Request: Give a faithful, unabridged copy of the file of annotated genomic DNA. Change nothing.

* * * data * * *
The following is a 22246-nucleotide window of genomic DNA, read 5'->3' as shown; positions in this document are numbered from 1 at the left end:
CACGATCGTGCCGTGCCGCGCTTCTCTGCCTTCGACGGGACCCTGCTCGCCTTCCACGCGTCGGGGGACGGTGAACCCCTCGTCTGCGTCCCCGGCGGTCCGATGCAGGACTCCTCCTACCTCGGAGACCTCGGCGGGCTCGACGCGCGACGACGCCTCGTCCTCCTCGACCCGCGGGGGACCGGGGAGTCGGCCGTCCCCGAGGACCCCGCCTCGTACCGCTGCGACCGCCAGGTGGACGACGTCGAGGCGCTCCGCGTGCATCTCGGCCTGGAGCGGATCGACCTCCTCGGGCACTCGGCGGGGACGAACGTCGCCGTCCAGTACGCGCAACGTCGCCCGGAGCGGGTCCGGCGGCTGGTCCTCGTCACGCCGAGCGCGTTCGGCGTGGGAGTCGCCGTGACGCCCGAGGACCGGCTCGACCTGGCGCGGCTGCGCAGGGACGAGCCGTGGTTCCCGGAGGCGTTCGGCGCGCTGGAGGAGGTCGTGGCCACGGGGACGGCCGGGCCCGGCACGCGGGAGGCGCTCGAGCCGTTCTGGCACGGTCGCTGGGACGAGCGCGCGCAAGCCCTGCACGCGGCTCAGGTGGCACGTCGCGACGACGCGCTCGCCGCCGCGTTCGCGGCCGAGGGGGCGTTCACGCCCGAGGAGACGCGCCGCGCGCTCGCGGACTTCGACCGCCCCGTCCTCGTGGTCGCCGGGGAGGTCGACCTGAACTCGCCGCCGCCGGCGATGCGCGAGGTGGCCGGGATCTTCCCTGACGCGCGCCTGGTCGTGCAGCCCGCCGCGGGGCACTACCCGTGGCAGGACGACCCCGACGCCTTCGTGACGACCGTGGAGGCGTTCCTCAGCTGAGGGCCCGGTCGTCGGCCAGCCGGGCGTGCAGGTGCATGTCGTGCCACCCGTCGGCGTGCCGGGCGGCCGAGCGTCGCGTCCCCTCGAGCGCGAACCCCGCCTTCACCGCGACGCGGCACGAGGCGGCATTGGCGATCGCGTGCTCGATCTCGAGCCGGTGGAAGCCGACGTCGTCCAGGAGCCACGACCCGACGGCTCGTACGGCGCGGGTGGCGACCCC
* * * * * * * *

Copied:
The following is a 22246-nucleotide window of genomic DNA, read 5'->3' as shown; positions in this document are numbered from 1 at the left end:
CACGATCGTGCCGTGCCGCGCTTCTCTGCCTTCGACGGGACCCTGCTCGCCTTCCACGCGTCGGGGGACGGTGAACCCCTCGTCTGCGTCCCCGGCGGTCCGATGCAGGACTCCTCCTACCTCGGAGACCTCGGCGGGCTCGACGCGCGACGACGCCTCGTCCTCCTCGACCCGCGGGGGACCGGGGAGTCGGCCGTCCCCGAGGACCCCGCCTCGTACCGCTGCGACCGCCAGGTGGACGACGTCGAGGCGCTCCGCGTGCATCTCGGCCTGGAGCGGATCGACCTCCTCGGGCACTCGGCGGGGACGAACGTCGCCGTCCAGTACGCGCAACGTCGCCCGGAGCGGGTCCGGCGGCTGGTCCTCGTCACGCCGAGCGCGTTCGGCGTGGGAGTCGCCGTGACGCCCGAGGACCGGCTCGACCTGGCGCGGCTGCGCAGGGACGAGCCGTGGTTCCCGGAGGCGTTCGGCGCGCTGGAGGAGGTCGTGGCCACGGGGACGGCCGGGCCCGGCACGCGGGAGGCGCTCGAGCCGTTCTGGCACGGTCGCTGGGACGAGCGCGCGCAAGCCCTGCACGCGGCTCAGGTGGCACGTCGCGACGACGCGCTCGCCGCCGCGTTCGCGGCCGAGGGGGCGTTCACGCCCGAGGAGACGCGCCGCGCGCTCGCGGACTTCGACCGCCCCGTCCTCGTGGTCGCCGGGGAGGTCGACCTGAACTCGCCGCCGCCGGCGATGCGCGAGGTGGCCGGGATCTTCCCTGACGCGCGCCTGGTCGTGCAGCCCGCCGCGGGGCACTACCCGTGGCAGGACGACCCCGACGCCTTCGTGACGACCGTGGAGGCGTTCCTCAGCTGAGGGCCCGGTCGTCGGCCAGCCGGGCGTGCAGGTGCATGTCGTGCCACCCGTCGGCGTGCCGGGCGGCCGAGCGTCGCGTCCCCTCGAGCGCGAACCCCGCCTTCACCGCGACGCGGCACGAGGCGGCATTGGCGATCGCGTGCTCGATCTCGAGCCGGTGGAAGCCGACGTCGTCCAGGAGCCACGACCCGACGGCTCGTACGGCGCGGGTGGCGACCCC